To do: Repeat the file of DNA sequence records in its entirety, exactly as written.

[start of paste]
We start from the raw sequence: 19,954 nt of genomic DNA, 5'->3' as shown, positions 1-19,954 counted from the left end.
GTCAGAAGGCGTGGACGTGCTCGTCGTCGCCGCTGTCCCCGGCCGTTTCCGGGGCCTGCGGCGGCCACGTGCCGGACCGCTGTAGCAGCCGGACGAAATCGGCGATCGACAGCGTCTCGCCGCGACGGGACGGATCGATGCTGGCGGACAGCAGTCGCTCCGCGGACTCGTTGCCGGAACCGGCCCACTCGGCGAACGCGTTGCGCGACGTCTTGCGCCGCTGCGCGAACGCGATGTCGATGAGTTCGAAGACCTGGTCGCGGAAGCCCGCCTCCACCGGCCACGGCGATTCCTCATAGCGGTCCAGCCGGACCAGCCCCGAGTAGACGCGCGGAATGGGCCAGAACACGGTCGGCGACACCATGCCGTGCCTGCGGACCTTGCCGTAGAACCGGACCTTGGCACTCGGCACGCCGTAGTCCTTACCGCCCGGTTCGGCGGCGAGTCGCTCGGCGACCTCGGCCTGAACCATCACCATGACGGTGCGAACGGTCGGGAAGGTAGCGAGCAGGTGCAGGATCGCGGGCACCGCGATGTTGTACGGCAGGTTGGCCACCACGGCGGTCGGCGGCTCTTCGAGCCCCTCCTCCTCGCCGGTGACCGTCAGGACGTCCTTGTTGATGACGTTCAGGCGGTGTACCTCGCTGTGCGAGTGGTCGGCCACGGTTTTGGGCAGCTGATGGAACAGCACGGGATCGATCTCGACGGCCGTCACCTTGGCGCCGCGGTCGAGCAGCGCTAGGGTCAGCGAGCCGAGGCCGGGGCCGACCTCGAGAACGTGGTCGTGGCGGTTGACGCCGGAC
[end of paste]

We start from the raw sequence: 19,954 nt of genomic DNA, 5'->3' as shown, positions 1-19,954 counted from the left end.
GTCAGAAGGCGTGGACGTGCTCGTCGTCGCCGCTGTCCCCGGCCGTTTCCGGGGCCTGCGGCGGCCACGTGCCGGACCGCTGTAGCAGCCGGACGAAATCGGCGATCGACAGCGTCTCGCCGCGACGGGACGGATCGATGCTGGCGGACAGCAGTCGCTCCGCGGACTCGTTGCCGGAACCGGCCCACTCGGCGAACGCGTTGCGCGACGTCTTGCGCCGCTGCGCGAACGCGATGTCGATGAGTTCGAAGACCTGGTCGCGGAAGCCCGCCTCCACCGGCCACGGCGATTCCTCATAGCGGTCCAGCCGGACCAGCCCCGAGTAGACGCGCGGAATGGGCCAGAACACGGTCGGCGACACCATGCCGTGCCTGCGGACCTTGCCGTAGAACCGGACCTTGGCACTCGGCACGCCGTAGTCCTTACCGCCCGGTTCGGCGGCGAGTCGCTCGGCGACCTCGGCCTGAACCATCACCATGACGGTGCGAACGGTCGGGAAGGTAGCGAGCAGGTGCAGGATCGCGGGCACCGCGATGTTGTACGGCAGGTTGGCCACCACGGCGGTCGGCGGCTCTTCGAGCCCCTCCTCCTCGCCGGTGACCGTCAGGACGTCCTTGTTGATGACGTTCAGGCGGTGTACCTCGCTGTGCGAGTGGTCGGCCACGGTTTTGGGCAGCTGATGGAACAGCACGGGATCGATCTCGACGGCCGTCACCTTGGCGCCGCGGTCGAGCAGCGCTAGGGTCAGCGAGCCGAGGCCGGGGCCGACCTCGAGAACGTGGTCGTGGCGGTTGACGCCGGAC